What Happens When an All-Star Pastry Chef Kicks White Sugar Out of His Kitchen?
For starters, the dessert menu gets a whole lot more interesting
For Miro Uskokovic, the Serbian-born pastry chef of Gramercy Tavern in New York, sugar always meant one thing: a pure-white crystal. Then almost two years ago, he was diagnosed with Crohn's, a chronic inflammatory disease that targets the lining of the digestive tract. He started to explore how sugar affected his digestive symptoms, which led him to question what it was doing for his guests.
“Refined sugars require multiple steps to process,” he says. “The sugar is bleached so that it’s purified, but is also stripped of minerals. It’s an empty calorie...and our bodies absorb it immediately.”
So he decided to overhaul the way he used sugar in his kitchen. Step one: Get rid of the refined stuff. “White sugar is stripped of everything,” he goes on. “It’s just sweet. There’s nothing to it.” Health was only his secondary focus; even more important to Uskokovic was exploring a range of sugars with all kinds of flavors. “Pastry chefs use white sugar because it creates a consistent product, and flavor [of a dessert] gets altered by other things. But why not flavor with every component as a building block?”
With the support of executive chef Michael Anthony, the restaurant replaced all its refined sugars and corn syrup with non-GMO and organic white, brown, and powdered sugars, all the way from the savory and pastry kitchens down to the bar and coffee menus. Which meant changing everything Uskokovic and his team did in the kitchen.
These days at Gramercy Tavern, the sugar selection rotates with the seasons. In the summer, coconut sugar bolsters the flavor of coconut custards. In autumn, pear and apple desserts get enrobed with sorghum and maple. In deep winter, a gingersnap is kissed with dark molasses.
About half of Uskokovic new sugar is minimally processed white and brown. The rest come from small purveyors throughout the United States and around the world, and are used in very specific applications.
American maple and sorghum syrups are two of Uskokovic's mainstays. The maple—from Catskill Mountain Sugar House—acts like corn syrup, adding viscosity and aeration potential to things like pancake batter, helping eggs triple in volume with a good whipping. The sorghum, comparatively, won't give as much lift, but it brings a unique twangy sweetness: "Sugar, like wine, has terroir to it," Uskokovic says, "depending on where it comes from. It has different flavors, so it adds different notes to dessert."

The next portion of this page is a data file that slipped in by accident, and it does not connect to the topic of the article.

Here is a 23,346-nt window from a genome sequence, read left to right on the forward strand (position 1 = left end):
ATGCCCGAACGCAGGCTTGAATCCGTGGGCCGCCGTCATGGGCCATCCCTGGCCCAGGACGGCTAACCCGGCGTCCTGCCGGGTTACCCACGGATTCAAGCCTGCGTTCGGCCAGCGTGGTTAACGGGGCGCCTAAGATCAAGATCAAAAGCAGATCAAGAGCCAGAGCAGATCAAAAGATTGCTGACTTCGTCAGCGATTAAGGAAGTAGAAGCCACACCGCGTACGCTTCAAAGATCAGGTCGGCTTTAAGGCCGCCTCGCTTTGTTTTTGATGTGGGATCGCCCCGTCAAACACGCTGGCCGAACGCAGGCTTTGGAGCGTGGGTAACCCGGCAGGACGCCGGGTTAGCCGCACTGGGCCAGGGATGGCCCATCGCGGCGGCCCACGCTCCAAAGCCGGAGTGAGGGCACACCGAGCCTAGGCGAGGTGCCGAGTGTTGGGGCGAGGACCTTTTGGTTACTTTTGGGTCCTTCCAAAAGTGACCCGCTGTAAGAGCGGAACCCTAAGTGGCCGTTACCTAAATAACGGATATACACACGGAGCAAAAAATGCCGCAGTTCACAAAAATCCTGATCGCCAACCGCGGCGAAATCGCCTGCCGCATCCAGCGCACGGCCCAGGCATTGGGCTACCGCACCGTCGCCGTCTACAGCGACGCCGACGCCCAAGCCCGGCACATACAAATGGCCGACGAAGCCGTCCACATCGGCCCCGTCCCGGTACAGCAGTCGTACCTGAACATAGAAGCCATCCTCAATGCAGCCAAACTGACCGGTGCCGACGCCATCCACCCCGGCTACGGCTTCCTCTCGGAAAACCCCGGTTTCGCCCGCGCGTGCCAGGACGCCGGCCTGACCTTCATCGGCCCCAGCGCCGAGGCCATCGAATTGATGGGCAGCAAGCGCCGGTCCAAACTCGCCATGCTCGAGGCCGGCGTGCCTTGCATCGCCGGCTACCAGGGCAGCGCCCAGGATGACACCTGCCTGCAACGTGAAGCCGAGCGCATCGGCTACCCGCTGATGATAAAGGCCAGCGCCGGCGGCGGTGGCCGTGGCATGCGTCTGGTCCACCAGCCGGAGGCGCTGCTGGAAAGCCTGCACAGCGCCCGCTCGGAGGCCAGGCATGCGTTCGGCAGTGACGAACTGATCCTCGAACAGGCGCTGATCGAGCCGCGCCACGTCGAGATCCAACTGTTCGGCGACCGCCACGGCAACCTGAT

Along those lines, he prizes rare date jaggery, which he sources from Kalustyan's market. Imported from Bangladesh in small pucks, the dark-yet-dainty, highly aromatic palm sugar is so moist and floral, Uskokovic claims, you can "eat it like candy." The jaggery highlights the dates in the batter of his sticky toffee cake, and adds even more moisture. It also gets used in rice puddings and custards.
As he tinkered with recipes, Uskokovic found that he "had to do things that our teachers and mentors taught us not to do." He had to completely change the way he made meringue, beating the sugar and whites together for a long time, rather than the traditional process of gradually adding sugar in delicate pours. Less refined sugars take longer to dissolve in egg whites, butter, and other ingredients, which meant adjusting the procedures and cooking times for nearly every recipe on the menu.
For something as “simple” as simple syrup, the classic one-to-one sugar-to-water ratio resulted in a color, consistency, and sweetness reminiscent of maple syrup, due to the natural molasses retained in the unrefined sugar granules. Bartenders added more water to compensate, and when guests questioned why their cocktails were tinged with tan hues, the bartenders gave them the low down.
“It’s been very educational,” Uskokovic says of his transition from white-sugar-chef to organic-sugar advocate. “It wasn’t easy. There are many dots to connect.” Almost two years in now, his Crohn’s symptoms have disappeared, which he attributes to his growing understanding of healthful eating in general. He’s worked to source local, organic, high-quality dairy and minimally-refined grains as well, to make sure all of his desserts are as nutritious as possible, on top of being whole and flavorful.
And while he doesn’t want to see sugar crucified, he now stands even more firmly behind the plates he turns out. “The taste is better, but more important is the quality we serve our customers,” he says. “It gives me peace of mind.”